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CINCINNATI—Children in Cincinnati whose mothers were exposed to relatively high levels of the chemical PFOA during pregnancy experienced more rapid body fat gain and higher body fat by age 8 than children whose mothers were less exposed, according to a new analysis in the journal Obesity.

The research team was led by Joseph Braun, PhD, assistant professor of epidemiology at Brown University, which issued a news release describing the findings. Co-authors included two faculty members in the University of Cincinnati (UC) College of Medicine: Aimin Chen, MD, PhD, Department of Environmental Health, and Kimberly Yolton, PhD, Department of Pediatrics.

The Yolton Lab at Cincinnati Children’s Hospital Medical Center is home to the Health Outcomes and Measures of the Environment (HOME) Study involving a collaborative group of investigators from Cincinnati Children’s and other institutions who seek to quantify the impact of low-level prenatal and childhood exposures to environmental chemicals on health, growth and neurobehavioral outcomes. The HOME study has followed its mother and child participants from approximately 16 weeks gestation to child 8 years of age. Although the study is no longer recruiting new participants, it continues to follow those who were previously enrolled.

PFOA—perfluorooctanoic acid—is a suspected “obesogen,” because lab studies suggest exposure to its broader family of PFAS chemicals may alter the body’s metabolism and fat cell development.

This study of 204 Cincinnati mothers and their children looked at potential childhood effects of PFOA, an industrial chemical used in the manufacture oil/water repellant textiles, firefighting foam, and nonstick coatings. The substance was used for decades at a chemical plant upstream of the city along the Ohio River in West Virginia.

The new analysis derives from the HOME study (Health Outcomes and Measures of the Environment), a cohort of 389 mothers and their children in Cincinnati who have been followed since pregnancy. The HOME study found that the average exposure measured among the mothers in the cohort was more than twice that of a representative sample of pregnant women from the United States.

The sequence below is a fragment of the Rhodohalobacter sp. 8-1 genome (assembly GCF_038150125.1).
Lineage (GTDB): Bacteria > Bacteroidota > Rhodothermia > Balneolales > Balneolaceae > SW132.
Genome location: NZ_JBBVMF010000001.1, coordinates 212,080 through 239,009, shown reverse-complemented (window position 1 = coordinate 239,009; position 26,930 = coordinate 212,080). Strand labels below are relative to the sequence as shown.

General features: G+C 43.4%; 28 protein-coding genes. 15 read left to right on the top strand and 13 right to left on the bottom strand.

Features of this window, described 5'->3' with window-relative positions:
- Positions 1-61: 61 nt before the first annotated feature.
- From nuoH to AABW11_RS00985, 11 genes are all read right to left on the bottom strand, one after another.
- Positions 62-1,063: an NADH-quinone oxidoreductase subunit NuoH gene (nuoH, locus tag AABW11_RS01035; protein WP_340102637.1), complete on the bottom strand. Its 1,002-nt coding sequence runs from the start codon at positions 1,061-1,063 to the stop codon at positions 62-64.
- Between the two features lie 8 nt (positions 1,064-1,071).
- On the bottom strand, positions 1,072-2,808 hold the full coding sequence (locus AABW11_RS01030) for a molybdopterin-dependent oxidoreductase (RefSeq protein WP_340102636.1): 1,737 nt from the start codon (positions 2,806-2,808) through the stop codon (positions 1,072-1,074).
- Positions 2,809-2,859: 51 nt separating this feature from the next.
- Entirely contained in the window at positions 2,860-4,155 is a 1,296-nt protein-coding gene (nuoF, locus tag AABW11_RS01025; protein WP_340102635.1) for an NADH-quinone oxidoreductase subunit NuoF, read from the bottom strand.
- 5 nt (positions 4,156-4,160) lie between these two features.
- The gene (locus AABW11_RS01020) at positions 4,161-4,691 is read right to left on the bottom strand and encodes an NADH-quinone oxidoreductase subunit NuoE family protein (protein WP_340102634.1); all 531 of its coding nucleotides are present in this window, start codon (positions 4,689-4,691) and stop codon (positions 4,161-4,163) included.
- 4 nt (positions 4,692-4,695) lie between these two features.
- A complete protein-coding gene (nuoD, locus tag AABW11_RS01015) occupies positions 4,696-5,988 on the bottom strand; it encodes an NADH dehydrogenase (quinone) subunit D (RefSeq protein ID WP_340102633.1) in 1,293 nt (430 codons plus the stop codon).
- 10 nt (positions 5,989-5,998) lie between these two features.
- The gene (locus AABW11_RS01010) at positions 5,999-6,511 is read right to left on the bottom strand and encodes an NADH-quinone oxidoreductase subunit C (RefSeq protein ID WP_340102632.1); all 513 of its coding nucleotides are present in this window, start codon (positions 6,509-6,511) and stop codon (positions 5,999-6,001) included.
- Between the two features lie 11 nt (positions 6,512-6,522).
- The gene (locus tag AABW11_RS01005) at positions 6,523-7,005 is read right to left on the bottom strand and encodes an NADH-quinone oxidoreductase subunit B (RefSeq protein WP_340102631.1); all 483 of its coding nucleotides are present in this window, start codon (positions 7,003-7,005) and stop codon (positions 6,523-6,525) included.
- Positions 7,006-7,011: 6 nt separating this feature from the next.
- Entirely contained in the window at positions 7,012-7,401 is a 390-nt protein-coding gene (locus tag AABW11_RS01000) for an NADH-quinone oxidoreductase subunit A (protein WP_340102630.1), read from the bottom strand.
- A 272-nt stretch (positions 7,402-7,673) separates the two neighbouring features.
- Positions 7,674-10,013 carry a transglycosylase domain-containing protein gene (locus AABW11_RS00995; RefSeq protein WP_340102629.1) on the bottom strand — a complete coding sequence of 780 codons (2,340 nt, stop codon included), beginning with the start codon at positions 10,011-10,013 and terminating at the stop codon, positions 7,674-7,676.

The researchers found that relatively high exposure had a statistically significant association with the amount and pace of body fat gain in children during the first eight years of life. The mothers and children in the new analysis were classified into three subgroups, or terciles, based on the mother’s exposure level during pregnancy.

“The increase in body fat we observed among children born to women in the second and third PFOA terciles was equivalent to a 0.4 to 1.1 kilogram (0.9 to 2.4 pounds) increase in body fat for a child of average weight in the cohort at 8 years of age,” the scientists wrote.

While the extra adipose correlated with PFOA exposure may seem subtle, Braun said, it’s still enough to be a significant public health concern. Excess body fat may increase the risk of Type 2 diabetes later in life.

“There isn’t a threshold at which we say you shouldn’t add more fat mass—any more fat mass is bad fat mass,” Braun said. “When you look at the risk of diabetes in adults, the risk is pretty much linear across the whole range of BMI.”